My emotional journey with the newest generation of the Toyota Prius went like this: I hated it for being ugly, then I liked it for being different, and now I’m back to pretty much hating it. But the good news is that fuel economy figures for the 2020 Toyota Corolla Hybrid are just as good, and that car looks way better.
The fuel economy for the new Corolla Hybrid, and the rest of the Corolla lineup, can be found on the U.S. government’s fuel economy website.
Here’s how it breaks down:
- Trims with the 1.8-liter four-cylinder and a CVT automatic get 30 mpg city, 38 mpg highway, and 33 combined.
- The 2.0-liter four-cylinder and a CVT auto gets 31 mpg city, 40 mpg highway, and 34 combined.
- The 2.0-liter four with a six-speed manual transmission gets 29 mpg city, 36 mpg highway, and 32 combined.
- The hybrid, which uses battery power along with the 1.8-liter four-cylinder, gets 53 mpg city, 52 highway, and 52 combined.
According to a slide from a Toyota presentation at the Corolla drive, which you’ll soon hear more about in a few days, the L and LE trims get the 1.8-liter powertrain good for 33 mpg combined.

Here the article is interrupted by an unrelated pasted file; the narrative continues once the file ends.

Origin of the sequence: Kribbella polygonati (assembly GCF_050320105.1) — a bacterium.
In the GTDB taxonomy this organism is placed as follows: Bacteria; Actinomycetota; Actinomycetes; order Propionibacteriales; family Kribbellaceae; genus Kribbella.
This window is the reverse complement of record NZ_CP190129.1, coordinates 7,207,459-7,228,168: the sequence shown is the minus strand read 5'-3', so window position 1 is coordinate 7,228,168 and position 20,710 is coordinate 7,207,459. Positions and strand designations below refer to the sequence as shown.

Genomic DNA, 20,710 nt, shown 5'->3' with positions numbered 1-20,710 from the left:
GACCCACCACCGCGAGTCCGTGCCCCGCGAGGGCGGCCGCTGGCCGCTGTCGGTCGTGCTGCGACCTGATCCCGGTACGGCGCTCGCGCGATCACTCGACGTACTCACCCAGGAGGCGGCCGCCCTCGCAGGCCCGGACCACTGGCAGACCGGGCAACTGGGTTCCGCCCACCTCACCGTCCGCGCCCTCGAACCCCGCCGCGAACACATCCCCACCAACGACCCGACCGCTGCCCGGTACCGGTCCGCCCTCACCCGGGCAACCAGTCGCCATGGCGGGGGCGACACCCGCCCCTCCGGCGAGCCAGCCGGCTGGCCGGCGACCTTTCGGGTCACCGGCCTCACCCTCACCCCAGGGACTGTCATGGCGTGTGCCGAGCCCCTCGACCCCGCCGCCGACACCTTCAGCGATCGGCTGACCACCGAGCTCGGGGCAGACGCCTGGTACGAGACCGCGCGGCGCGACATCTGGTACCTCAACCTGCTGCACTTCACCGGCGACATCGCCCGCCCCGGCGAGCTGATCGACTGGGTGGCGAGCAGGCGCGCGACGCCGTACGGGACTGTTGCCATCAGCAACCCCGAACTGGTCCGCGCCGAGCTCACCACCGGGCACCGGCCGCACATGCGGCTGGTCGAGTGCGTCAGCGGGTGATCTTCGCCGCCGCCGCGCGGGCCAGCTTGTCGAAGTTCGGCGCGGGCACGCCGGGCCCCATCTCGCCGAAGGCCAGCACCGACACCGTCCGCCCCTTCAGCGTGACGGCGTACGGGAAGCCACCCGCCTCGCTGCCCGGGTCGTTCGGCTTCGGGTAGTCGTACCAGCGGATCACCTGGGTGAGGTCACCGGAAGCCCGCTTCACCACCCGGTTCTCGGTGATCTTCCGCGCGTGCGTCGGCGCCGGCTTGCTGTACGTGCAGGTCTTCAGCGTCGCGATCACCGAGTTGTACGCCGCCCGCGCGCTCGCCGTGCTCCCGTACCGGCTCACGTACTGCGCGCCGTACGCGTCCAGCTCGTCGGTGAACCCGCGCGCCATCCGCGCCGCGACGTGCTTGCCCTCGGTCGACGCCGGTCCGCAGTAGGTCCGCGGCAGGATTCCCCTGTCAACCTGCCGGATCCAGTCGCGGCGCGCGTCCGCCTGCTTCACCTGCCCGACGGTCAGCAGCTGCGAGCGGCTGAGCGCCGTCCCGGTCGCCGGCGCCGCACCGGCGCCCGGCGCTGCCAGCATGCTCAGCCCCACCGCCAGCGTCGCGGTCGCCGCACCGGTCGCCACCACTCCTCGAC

The XLE trim gets 29 mpg city, 37 highway, and 32 combined, the SE gets the 2.0-liter four-cylinder with either a CVT or six-speed, and the XSE trim will get 31 mpg city, 38 highway, and 34 combined.
The government’s site also lists a 1.8-liter with a six-speed manual option but Toyota has confirmed that powertrain combo won’t be available in the U.S.
Now compare the Corolla Hybrid’s 52 combined highway gas mileage with that of the Prius, and it’s only beaten by the Prius L Eco model, which maxes out at 56 mpg combined. Otherwise, the Prius LE and XLE match the new Corolla on combined fuel economy.
That’s a pretty good deal, even before pricing has been officially announced. The government even projects it’ll save you $3,000 in fuel costs over the next five years compared to the average new vehicle sold. If the Corolla Hybrid is priced in the low 20s, that’s a bargain.